ROA Rectum and anal canal: As enema (administration of drug into the rectum in liquid form). § Evacuant enema (for evacuation of bowel) eg. Soap water enema – soap acts as a lubricant and water stimulates the rectum. § Retention enema: e. g. . Methylprednisolone in ulcerative colitis. § As suppository: (administration of the drug in solid form into the rectum) e. g. . bisacodyl (for evacuation of bowel).
ROA § Bronchi : As inhalation eg: salbutamol , ipratropium bromide etc for bronchial asthma and COPD. www. themegallery. com
ROA INTRA ARTICULAR(deeper) tissues) § Here drugs are injected directly into joint space for the treatment of local conditions § Eg: Hydrocortisone acetate in the treatment of rheumatoid arthritis. infiltration anesthesia with local anesthetics. -Lignocaine Repeated administration may cause damage to the articular cartilage.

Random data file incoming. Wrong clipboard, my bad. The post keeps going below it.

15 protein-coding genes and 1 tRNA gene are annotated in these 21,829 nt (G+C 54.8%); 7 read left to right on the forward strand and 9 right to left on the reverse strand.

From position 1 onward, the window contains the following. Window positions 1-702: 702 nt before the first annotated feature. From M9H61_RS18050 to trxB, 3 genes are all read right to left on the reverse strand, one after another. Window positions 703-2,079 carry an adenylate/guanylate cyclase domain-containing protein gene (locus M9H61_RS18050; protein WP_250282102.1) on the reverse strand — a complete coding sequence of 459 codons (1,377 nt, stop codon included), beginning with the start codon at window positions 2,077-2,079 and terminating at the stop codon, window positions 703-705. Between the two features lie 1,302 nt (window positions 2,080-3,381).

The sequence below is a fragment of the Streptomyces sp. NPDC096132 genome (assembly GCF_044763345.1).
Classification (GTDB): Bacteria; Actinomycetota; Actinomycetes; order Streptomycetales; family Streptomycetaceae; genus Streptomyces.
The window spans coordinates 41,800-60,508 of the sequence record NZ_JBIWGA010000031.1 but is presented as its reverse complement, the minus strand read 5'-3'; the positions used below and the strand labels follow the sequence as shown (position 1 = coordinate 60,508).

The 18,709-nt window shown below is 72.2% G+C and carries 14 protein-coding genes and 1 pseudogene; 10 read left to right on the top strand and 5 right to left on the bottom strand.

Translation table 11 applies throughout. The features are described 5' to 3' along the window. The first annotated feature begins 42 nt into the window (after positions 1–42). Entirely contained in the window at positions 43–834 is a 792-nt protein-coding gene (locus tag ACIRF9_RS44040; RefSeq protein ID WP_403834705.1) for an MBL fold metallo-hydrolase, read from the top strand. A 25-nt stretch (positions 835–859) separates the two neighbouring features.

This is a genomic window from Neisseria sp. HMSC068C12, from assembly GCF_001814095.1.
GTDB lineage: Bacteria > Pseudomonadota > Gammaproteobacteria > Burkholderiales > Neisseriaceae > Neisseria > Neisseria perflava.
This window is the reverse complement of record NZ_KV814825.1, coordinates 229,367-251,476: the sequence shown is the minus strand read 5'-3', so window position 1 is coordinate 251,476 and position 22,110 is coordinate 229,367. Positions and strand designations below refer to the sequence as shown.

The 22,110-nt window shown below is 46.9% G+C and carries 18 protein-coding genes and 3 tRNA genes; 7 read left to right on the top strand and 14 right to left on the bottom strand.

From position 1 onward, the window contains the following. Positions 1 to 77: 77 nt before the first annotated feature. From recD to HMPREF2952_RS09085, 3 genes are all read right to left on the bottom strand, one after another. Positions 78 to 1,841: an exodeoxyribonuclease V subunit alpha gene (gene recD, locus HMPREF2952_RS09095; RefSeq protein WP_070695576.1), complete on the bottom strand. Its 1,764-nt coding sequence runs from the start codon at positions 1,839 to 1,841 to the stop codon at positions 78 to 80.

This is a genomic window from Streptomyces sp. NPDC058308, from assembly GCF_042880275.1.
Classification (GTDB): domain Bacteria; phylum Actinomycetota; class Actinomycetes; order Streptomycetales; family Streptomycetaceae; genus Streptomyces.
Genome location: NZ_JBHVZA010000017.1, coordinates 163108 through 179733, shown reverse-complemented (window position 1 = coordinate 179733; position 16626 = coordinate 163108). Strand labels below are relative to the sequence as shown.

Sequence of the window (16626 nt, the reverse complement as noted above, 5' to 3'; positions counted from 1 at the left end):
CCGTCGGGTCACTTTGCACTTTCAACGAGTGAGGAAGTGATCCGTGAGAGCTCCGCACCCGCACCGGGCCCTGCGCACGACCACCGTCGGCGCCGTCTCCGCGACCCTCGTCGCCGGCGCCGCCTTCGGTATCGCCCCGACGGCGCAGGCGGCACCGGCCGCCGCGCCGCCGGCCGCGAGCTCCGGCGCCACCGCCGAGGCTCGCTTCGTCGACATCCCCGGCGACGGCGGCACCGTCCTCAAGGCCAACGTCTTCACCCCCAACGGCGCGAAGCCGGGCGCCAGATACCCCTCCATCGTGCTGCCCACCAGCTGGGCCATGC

ROA Systemic routes § Drugs administered by this route enters the blood and produce systemic effect. § Enteral – directly into the GI tract § § Oral Rectal Sublingual Parenteral § § § - Intravenous Intramuscular Intraperitoneal Subcutaneous Intra arterial Intrathecal Inhalation
ROA ORAL (ENTERAL) § Oral ingestion is the most common method and acceptable route for drug administration. Advantages: § § § Safer Painless Cheaper Convenient for repeated and prolonged use Can be self administered.
§ ROA Disadvantages to the oral route : § Oral route has a slow onset of action. Not suitable for/in: § § § § Unpalatable and highly irritant drugs Unabsorbable drugs (aminoglycosides) Drugs that are destroyed by digestive juices (adrenaline) Drugs with extensive first-pass metabolism (lignocaine) Unconscious patients Uncooperative and unreliable patients Patients with severe vomiting and diarrhoea.